Most Exclusive Chocolate Bar’ Hotel Chocolat's Rabot Estate bar boasts 'notes of shiraz wine, antique oak, roasted cocoa and stewed spiced plums' Hotel Chocolat, which locally manufactures and retails chocolates and other cocoa-based confections, is about to launch what is already hailed as “the most exclusive bar of chocolate in the world.” Their Rabot Estate Marcial 70 per cent dark comes from a single estate. It specifies the year of harvest, the temperature and time of roasting and the duration of the refining process. The local ‘chocolatiers’ say they want “to take premium chocolate in the same direction as fine wine” by creating that taste that will encourage the consumer to want to know more about the tastier product. Angus Thirwell, co-founder and CEO of Hotel Chocolat, says the chocolate bar displays "notes of shiraz wine, antique oak, roasted cocoa and stewed spiced plums." The single Cote Marcial bar will be available in branches of Hotel Chocolat at £3.50 for a minimal 35g tablet – or £7 for twice as much. Based at Rabot estate in Soufriere, Hotel Chocolat has pioneered the revival of the cocoa industry on the island, providing a sure market for selected farmers. The old plantation estate has been revived with a hotel to complement the experience of seeing how coco grows, is harvested and prepared in the traditional manner to provide the dark roast beans that eventually form the base of the chocolates sold to the world in St. Lucia’s name. ¤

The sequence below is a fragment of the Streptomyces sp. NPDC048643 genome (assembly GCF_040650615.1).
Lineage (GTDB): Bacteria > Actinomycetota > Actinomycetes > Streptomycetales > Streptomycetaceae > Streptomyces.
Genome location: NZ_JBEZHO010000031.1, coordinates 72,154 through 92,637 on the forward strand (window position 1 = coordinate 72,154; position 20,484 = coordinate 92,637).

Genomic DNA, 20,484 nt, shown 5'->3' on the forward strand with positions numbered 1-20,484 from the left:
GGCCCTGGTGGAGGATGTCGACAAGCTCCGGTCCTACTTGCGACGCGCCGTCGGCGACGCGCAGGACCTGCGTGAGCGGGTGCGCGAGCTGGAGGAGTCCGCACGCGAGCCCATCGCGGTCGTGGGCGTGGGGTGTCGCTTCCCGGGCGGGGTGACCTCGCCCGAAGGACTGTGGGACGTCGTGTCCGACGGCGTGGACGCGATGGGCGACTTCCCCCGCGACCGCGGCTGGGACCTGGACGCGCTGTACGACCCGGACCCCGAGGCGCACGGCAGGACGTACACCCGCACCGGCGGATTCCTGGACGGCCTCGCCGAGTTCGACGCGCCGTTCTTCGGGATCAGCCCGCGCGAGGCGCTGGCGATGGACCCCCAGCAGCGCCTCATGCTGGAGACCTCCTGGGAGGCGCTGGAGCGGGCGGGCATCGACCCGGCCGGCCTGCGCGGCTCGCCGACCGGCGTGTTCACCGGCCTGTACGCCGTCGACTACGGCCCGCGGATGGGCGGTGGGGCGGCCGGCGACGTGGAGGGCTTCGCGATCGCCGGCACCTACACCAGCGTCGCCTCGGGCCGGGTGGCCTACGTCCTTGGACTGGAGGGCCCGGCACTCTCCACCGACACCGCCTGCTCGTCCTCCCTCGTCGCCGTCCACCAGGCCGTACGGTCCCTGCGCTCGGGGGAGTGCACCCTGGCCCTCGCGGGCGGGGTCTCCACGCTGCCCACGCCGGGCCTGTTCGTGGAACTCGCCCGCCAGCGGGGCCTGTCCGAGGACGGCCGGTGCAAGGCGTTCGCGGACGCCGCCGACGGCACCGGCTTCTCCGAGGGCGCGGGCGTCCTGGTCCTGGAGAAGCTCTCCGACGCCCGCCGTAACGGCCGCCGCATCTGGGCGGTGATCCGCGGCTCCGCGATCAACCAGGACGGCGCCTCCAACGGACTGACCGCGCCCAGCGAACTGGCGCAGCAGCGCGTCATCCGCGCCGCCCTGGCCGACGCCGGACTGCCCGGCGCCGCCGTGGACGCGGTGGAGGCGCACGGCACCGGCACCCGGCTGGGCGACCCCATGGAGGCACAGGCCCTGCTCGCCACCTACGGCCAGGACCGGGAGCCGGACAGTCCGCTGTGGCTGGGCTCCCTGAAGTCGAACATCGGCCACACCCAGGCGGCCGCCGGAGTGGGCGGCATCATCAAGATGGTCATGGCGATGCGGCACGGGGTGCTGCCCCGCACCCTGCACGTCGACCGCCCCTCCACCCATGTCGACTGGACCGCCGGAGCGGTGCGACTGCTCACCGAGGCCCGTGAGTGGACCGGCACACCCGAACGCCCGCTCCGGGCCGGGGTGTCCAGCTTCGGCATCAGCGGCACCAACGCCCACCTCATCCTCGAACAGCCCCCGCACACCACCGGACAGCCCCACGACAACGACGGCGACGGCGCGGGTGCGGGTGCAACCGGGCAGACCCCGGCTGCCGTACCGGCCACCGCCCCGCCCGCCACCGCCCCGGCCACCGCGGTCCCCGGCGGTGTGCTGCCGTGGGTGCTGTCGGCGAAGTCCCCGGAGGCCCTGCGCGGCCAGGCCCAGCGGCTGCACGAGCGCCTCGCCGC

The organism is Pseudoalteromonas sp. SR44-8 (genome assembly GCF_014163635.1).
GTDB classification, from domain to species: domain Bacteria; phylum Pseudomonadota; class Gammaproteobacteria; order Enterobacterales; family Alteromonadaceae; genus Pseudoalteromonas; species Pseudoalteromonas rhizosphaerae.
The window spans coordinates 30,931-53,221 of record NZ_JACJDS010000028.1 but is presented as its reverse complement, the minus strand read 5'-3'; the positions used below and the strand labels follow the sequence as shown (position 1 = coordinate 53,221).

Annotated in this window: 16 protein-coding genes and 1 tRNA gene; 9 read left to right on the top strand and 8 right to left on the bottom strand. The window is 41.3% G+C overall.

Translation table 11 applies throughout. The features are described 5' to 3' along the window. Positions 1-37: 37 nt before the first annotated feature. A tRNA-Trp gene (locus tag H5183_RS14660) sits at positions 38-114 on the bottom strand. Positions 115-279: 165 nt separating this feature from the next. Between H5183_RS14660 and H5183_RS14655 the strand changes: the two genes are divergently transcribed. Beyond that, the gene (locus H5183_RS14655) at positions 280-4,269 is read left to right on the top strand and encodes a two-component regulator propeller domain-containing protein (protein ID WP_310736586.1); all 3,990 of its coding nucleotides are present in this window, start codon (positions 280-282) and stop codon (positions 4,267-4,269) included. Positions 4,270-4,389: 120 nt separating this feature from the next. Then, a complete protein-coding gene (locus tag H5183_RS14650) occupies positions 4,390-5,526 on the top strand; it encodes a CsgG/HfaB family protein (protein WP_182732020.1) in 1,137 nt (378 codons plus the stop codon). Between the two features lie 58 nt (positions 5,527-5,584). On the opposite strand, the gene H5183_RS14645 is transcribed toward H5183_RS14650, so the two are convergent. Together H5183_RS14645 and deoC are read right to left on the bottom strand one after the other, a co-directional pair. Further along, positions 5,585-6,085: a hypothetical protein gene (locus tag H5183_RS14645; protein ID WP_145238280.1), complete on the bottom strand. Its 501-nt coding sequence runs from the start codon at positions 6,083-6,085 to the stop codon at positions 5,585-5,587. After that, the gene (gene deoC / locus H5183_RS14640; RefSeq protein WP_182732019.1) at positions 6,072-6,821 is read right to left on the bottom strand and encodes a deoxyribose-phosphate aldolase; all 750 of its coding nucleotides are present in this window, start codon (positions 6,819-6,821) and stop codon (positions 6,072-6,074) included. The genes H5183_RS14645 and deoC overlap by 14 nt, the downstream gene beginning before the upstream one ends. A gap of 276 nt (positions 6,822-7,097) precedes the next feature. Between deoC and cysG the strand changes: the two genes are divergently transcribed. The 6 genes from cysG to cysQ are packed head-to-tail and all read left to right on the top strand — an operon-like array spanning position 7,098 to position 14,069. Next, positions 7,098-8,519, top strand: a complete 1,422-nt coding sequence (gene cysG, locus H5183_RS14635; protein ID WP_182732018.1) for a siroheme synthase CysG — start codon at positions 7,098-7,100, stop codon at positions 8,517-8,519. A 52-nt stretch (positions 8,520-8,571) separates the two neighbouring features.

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OPPORTUNITIES BusinessFocus May/June